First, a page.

The hardest part about moving away for seminary has been leaving my fantastic network of deep friends. I went from living with twelve other guys in a three bedroom house to living with two other guys in a four bedroom house, both of whom have full-time jobs and hobbies of their own. While I can’t say I’ve maintained my old friendships perfectly, these six practical steps have helped me leave my friends well. The first three are listed here, and the next three are in Part II.
1. Commute phone calls. My commute to school is twenty minutes both ways, as is my commute to and from church. What I’ve done with that time is call my friends on speaker phone every evening. I have a list of names that I cycle through. If someone doesn’t pick up, then I call the next one. After having painted the same picture of new life in a new state several times, I just decided to write it up and share it on Facebook. Since then, I’ve gotten to answer more specific questions from my friends and ask them what their lives look like now. Twenty minutes that would have gone toward listening to music or podcasts now goes towards maintaining friendships.
2. Loving what they love. Before I left home, at my going away party, I asked each of my friends to write the title of a poem, book, film, or album that they particularly treasure. If where our treasure is there our hearts will be, these pieces of art have my friends’ hearts. Memorize and treasure the poem along with them is a very practical way of holding my friends in my heart. Now, my phone calls can even be more meaningful. I can say: “Andrew, I finished reading Sir Alfred Lord Tennyson’s In Memoriam. What is that you love about it so much? What life experiences did it help you understand? How is that going to continue to influence your choices in the future? My favorite stanza was…” The alternative is either Netflix or picking new books or poems to read on my own, which only feels like extending my feelings of isolation.
3. Understanding awkward changes. I read an article a few weeks ago about how friendships change over time. We can’t relate to each other in the way that we used to. We won’t meet for lunch every other Thursday. We won’t lead a ministry together. I won’t be able to call them up when I’m having a difficult night and need a hand to hold. When you maintain friendships over distance, everything has to become intentional–nothing is routine. Often, that’s been awkward. Sitting at a lunch table with nothing to say is more comfortable than sitting on the phone with nothing to say. I’ve taken great comfort in being able to communicate with them: “Things are changing. I’m going to stick with you, but I’m not sure how that’s going to look or what that’s going to feel like.” I do know, though, that these friendships that are gifts from God are going to continue, however they end up looking.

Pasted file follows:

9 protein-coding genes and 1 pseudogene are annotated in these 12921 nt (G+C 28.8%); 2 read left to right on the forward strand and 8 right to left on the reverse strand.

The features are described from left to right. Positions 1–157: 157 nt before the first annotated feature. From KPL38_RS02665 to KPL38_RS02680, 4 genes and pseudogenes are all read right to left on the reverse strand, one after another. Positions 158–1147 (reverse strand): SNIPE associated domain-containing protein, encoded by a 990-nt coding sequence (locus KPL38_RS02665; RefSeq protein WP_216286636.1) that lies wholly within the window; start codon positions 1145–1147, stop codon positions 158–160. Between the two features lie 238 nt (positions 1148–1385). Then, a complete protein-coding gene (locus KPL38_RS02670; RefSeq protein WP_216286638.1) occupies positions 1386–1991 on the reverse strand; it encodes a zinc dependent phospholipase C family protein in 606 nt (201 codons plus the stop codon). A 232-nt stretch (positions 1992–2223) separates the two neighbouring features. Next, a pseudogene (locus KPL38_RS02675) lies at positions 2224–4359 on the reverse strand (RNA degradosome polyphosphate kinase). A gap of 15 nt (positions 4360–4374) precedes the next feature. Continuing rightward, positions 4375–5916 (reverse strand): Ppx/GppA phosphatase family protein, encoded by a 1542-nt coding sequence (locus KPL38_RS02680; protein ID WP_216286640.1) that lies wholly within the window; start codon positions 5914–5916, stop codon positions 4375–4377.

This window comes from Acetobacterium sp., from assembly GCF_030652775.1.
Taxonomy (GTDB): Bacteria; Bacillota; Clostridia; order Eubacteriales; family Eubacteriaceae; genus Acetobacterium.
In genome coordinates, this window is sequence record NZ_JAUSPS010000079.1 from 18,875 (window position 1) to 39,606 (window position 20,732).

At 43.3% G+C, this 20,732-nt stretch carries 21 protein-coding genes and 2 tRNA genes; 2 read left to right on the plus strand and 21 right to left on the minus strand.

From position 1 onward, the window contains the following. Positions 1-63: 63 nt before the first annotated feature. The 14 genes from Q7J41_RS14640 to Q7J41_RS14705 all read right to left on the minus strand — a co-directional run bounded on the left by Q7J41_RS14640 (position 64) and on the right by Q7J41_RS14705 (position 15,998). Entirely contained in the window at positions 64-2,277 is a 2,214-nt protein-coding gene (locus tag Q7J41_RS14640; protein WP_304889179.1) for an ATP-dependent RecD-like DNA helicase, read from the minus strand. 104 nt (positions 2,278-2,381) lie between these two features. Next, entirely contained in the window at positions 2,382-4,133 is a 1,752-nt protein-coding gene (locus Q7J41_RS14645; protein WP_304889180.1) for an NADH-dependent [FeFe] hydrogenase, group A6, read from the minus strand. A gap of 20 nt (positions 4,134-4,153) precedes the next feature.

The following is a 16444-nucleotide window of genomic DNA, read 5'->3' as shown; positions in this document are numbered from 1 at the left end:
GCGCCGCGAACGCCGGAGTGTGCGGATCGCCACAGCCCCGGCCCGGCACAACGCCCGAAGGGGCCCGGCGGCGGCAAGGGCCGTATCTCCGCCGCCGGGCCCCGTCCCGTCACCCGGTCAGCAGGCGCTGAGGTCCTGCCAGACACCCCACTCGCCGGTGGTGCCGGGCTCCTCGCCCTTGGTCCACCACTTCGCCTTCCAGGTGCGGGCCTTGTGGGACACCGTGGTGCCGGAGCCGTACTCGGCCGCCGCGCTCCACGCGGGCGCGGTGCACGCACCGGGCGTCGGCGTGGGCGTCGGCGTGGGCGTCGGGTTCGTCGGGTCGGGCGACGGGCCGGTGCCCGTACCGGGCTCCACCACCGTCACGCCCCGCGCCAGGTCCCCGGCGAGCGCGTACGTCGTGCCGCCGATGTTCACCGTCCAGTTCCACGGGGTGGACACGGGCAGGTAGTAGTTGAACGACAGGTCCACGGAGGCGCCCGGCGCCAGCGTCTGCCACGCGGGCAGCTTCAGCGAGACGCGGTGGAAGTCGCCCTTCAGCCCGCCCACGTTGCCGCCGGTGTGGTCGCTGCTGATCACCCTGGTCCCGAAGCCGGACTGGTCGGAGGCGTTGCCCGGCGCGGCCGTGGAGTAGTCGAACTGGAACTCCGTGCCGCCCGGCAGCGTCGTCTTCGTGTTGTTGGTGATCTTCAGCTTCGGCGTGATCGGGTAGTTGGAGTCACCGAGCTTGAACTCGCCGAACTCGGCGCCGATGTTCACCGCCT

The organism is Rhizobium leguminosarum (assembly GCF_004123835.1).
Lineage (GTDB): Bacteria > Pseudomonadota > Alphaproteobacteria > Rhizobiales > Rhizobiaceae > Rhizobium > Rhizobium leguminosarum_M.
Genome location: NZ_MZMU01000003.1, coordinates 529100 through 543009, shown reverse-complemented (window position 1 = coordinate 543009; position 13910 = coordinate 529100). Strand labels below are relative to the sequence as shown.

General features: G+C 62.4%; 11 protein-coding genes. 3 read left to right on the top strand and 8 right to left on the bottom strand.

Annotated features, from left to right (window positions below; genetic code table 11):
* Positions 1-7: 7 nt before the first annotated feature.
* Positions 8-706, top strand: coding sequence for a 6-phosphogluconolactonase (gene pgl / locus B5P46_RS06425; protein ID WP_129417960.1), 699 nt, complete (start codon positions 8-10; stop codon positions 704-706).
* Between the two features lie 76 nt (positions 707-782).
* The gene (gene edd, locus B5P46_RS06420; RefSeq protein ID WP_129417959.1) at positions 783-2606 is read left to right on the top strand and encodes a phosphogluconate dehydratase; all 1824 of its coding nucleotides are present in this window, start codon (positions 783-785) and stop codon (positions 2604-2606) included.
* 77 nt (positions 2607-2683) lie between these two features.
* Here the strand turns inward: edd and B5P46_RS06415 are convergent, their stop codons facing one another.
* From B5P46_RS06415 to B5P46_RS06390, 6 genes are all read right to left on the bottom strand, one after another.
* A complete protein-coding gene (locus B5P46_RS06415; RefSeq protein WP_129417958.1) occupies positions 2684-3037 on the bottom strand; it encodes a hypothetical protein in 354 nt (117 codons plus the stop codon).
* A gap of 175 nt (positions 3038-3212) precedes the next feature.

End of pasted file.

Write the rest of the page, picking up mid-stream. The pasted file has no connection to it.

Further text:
4. Weigh old dreams realistically. In college, my friends and I talked a lot about things we wanted to set out and accomplish. The thing is, it’s going to be impossible to accomplish everything we talked about. I can’t start a business with Andrew and Alex, move to Connecticut with Sam, plant a church with Josh, start an alumni association with Karl, found a seminary with Ian, and live in Darrick’s basement in Virginia. Reflecting on that fact can really get me down. But on the other hand, it’s not impossible to accomplish some of those things. Maybe Josh and I can still plant a church after all, and maybe we can do it in Connecticut with Sam. Some of those old dreams are still possible, and it’s been a major blessing to get to still consider some of these things with my friends over long distance.
5. Prioritize travel. I’ve taped a sheet of paper above my desk at home with all of the friends I want to visit. I’ve slimmed my budget down so that I rarely eat out at restaurants and I prioritized cheap and free activities over ones that will cost money. I’ve also disciplined myself to stop buying books for pleasure reading. I’ll read them for free online, borrow them for friends, or stick to the books I already own. As a result, I’m freeing up a little bit of money each month that I wouldn’t have had otherwise, and I’m putting it toward cheap flights to visit friends. I just got a very cheap airfare on the condition that I don’t bring and carry-on or checked luggage. I’ve simply request that my friends provide me with food, clothes, lodging, and free airport transportation. My point here is, by slimming your budget and asking for help, visiting friends is more possible than you may have thought.
6. Vigorous resurrection hope. Nothing has been more helpful to strengthening my hope in the resurrection of the dead and the life of the world to come than the promise that I’ll be together with my friends and my God for eternity. I’ve used my sadness over their absence to help set my mind on things above and anticipate the return of Jesus. I’ve never talked about heaven as concretely as I have in the context of leaving loved ones.
If it’s strong friendship that is keeping you from following God’s call to seminary, I urge you to consider obeying Him with the aid of our certain hope and my practical tips.
By Jack Franicevich Jack is an MDiv student at Denver Seminary. His interests range from the doctrine of the church, theologies of friendship and work, preaching, hymn-writing, and grassroots ecumenism to competitive table tennis, cooking for large groups, classical literature, and organizational development.